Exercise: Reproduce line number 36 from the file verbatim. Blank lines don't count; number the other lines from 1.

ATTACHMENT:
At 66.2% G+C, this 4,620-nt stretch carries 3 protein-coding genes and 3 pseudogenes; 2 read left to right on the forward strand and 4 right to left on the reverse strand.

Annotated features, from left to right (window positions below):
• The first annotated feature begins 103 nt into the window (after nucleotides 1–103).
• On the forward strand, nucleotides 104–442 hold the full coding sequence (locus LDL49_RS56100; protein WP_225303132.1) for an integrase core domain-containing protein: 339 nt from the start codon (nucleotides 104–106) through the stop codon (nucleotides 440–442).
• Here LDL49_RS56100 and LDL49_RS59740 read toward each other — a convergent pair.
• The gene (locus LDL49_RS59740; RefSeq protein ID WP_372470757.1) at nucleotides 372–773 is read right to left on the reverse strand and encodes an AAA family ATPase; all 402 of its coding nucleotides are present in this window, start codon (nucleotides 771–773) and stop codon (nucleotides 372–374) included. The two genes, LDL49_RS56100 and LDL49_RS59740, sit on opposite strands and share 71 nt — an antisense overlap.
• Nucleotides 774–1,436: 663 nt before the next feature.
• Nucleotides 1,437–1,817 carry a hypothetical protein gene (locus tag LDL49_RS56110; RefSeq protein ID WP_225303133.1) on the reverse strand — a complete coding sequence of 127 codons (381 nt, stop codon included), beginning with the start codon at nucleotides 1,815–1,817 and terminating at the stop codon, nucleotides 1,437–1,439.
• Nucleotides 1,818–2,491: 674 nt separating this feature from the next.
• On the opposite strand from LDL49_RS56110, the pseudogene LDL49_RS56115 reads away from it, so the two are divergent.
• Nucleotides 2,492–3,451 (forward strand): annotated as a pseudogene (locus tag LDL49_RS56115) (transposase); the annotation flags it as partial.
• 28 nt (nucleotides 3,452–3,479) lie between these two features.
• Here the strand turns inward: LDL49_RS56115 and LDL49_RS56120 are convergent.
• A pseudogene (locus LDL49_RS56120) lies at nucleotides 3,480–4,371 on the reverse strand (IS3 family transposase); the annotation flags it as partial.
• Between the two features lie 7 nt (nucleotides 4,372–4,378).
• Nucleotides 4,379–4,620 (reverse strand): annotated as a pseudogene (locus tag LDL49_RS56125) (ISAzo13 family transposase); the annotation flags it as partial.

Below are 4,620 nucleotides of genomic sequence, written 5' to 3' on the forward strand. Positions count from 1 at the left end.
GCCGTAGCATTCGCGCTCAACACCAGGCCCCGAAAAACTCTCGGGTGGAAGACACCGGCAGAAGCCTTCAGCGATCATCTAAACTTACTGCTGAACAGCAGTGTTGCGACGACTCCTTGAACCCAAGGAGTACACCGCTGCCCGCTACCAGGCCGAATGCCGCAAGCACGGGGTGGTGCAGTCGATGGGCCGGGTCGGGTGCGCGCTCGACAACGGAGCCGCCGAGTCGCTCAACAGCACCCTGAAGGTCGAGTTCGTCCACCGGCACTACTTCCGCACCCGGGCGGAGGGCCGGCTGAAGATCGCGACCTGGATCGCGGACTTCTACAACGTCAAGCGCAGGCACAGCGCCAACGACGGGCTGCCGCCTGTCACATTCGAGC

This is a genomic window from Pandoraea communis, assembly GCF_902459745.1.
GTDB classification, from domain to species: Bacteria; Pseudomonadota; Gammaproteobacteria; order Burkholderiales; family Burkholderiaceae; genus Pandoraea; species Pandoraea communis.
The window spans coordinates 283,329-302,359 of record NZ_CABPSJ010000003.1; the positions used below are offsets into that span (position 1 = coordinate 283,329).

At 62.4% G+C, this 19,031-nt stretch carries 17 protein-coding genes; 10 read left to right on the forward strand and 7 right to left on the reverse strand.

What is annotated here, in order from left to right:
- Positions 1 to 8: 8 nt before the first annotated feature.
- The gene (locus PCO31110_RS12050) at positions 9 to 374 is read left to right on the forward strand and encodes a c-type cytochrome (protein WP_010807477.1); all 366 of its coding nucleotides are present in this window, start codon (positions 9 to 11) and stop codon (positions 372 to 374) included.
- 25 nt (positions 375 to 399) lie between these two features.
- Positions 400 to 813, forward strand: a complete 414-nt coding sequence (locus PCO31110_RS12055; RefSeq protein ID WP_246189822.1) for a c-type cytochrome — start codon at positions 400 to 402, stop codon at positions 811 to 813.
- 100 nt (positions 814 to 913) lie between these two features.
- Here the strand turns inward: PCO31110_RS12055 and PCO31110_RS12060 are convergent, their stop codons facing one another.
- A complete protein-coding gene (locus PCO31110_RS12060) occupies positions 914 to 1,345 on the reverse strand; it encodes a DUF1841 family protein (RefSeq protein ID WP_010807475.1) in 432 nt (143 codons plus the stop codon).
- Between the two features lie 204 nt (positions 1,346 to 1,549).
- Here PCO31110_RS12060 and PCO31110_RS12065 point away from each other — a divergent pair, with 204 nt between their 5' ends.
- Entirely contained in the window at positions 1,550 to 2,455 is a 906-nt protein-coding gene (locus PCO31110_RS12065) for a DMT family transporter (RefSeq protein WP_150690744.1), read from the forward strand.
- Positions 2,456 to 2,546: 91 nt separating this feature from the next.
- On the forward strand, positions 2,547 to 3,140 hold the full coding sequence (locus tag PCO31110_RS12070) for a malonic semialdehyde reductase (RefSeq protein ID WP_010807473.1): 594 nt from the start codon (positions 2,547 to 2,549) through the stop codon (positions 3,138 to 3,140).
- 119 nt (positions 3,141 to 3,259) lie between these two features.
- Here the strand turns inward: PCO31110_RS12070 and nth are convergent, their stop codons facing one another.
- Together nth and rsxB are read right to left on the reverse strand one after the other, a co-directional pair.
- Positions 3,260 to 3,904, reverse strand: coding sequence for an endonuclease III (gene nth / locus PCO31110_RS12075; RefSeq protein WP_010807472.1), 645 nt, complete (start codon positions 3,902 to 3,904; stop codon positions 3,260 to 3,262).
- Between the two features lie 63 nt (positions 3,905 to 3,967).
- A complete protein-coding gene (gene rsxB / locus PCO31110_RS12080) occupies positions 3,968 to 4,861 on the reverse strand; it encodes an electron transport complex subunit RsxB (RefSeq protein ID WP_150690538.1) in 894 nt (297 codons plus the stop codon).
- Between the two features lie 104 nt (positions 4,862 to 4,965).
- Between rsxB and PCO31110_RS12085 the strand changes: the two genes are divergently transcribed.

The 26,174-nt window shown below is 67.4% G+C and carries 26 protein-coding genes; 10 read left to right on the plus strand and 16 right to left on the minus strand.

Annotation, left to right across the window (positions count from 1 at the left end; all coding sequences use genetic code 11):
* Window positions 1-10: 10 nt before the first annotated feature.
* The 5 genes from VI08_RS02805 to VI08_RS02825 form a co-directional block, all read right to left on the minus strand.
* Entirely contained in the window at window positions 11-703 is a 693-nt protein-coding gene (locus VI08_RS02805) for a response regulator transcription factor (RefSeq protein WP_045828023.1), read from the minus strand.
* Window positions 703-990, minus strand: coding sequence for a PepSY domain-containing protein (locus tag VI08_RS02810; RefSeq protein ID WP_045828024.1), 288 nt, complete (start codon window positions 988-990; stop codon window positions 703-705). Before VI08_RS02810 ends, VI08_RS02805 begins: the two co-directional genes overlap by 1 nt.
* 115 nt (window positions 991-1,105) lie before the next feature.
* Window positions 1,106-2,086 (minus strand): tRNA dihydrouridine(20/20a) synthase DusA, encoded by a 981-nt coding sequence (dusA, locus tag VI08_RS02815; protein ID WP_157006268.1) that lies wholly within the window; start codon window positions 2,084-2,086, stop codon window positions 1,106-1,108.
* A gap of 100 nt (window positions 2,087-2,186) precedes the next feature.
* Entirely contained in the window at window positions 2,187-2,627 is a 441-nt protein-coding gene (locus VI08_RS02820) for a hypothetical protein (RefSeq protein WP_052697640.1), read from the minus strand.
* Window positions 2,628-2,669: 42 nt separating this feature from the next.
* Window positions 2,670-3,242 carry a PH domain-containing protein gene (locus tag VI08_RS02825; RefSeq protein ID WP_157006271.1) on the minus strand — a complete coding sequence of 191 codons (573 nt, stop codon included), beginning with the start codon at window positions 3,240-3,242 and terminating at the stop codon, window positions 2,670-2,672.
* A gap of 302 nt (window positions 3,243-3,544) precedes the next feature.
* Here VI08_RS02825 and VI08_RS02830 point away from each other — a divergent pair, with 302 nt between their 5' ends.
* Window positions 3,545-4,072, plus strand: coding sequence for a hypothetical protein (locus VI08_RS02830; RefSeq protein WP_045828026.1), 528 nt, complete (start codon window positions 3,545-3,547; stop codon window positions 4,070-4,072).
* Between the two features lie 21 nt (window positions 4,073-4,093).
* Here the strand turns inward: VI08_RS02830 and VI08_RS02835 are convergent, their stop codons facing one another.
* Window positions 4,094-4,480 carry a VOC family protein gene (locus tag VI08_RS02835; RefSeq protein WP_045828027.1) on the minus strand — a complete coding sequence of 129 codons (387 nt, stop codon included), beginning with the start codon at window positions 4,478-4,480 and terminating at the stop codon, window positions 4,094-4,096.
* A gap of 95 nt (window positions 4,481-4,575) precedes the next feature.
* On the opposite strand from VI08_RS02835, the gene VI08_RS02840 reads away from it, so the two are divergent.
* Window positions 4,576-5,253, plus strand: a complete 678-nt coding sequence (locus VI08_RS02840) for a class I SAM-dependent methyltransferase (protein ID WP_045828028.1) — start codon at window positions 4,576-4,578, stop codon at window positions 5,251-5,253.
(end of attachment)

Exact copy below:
- 119 nt (positions 3,141 to 3,259) lie between these two features.